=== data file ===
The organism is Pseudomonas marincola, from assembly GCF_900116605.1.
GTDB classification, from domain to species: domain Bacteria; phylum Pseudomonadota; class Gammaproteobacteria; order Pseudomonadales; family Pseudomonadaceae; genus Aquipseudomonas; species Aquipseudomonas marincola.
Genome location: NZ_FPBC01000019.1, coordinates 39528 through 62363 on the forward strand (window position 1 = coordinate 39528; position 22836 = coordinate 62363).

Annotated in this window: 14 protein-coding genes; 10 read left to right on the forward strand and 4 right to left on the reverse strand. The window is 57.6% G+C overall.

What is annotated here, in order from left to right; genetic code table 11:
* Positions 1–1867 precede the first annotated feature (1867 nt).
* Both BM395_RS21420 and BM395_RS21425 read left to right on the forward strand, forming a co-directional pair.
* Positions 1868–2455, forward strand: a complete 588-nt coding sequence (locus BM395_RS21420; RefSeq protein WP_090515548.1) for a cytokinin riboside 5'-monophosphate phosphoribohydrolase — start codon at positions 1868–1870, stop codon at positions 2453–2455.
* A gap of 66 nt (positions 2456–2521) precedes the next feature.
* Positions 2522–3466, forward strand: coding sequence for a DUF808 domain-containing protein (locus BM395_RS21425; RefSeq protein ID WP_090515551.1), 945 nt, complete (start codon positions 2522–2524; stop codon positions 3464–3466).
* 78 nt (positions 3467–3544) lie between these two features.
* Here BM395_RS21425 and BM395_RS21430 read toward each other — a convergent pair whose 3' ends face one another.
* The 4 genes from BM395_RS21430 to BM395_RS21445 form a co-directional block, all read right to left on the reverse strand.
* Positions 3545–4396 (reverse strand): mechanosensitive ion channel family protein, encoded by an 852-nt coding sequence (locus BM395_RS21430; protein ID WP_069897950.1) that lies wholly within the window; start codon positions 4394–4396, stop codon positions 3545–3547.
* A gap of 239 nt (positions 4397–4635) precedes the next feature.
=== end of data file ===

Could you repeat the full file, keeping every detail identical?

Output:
The organism is Pseudomonas marincola, from assembly GCF_900116605.1.
GTDB classification, from domain to species: domain Bacteria; phylum Pseudomonadota; class Gammaproteobacteria; order Pseudomonadales; family Pseudomonadaceae; genus Aquipseudomonas; species Aquipseudomonas marincola.
Genome location: NZ_FPBC01000019.1, coordinates 39528 through 62363 on the forward strand (window position 1 = coordinate 39528; position 22836 = coordinate 62363).

Annotated in this window: 14 protein-coding genes; 10 read left to right on the forward strand and 4 right to left on the reverse strand. The window is 57.6% G+C overall.

What is annotated here, in order from left to right; genetic code table 11:
* Positions 1–1867 precede the first annotated feature (1867 nt).
* Both BM395_RS21420 and BM395_RS21425 read left to right on the forward strand, forming a co-directional pair.
* Positions 1868–2455, forward strand: a complete 588-nt coding sequence (locus BM395_RS21420; RefSeq protein WP_090515548.1) for a cytokinin riboside 5'-monophosphate phosphoribohydrolase — start codon at positions 1868–1870, stop codon at positions 2453–2455.
* A gap of 66 nt (positions 2456–2521) precedes the next feature.
* Positions 2522–3466, forward strand: coding sequence for a DUF808 domain-containing protein (locus BM395_RS21425; RefSeq protein ID WP_090515551.1), 945 nt, complete (start codon positions 2522–2524; stop codon positions 3464–3466).
* 78 nt (positions 3467–3544) lie between these two features.
* Here BM395_RS21425 and BM395_RS21430 read toward each other — a convergent pair whose 3' ends face one another.
* The 4 genes from BM395_RS21430 to BM395_RS21445 form a co-directional block, all read right to left on the reverse strand.
* Positions 3545–4396 (reverse strand): mechanosensitive ion channel family protein, encoded by an 852-nt coding sequence (locus BM395_RS21430; protein ID WP_069897950.1) that lies wholly within the window; start codon positions 4394–4396, stop codon positions 3545–3547.
* A gap of 239 nt (positions 4397–4635) precedes the next feature.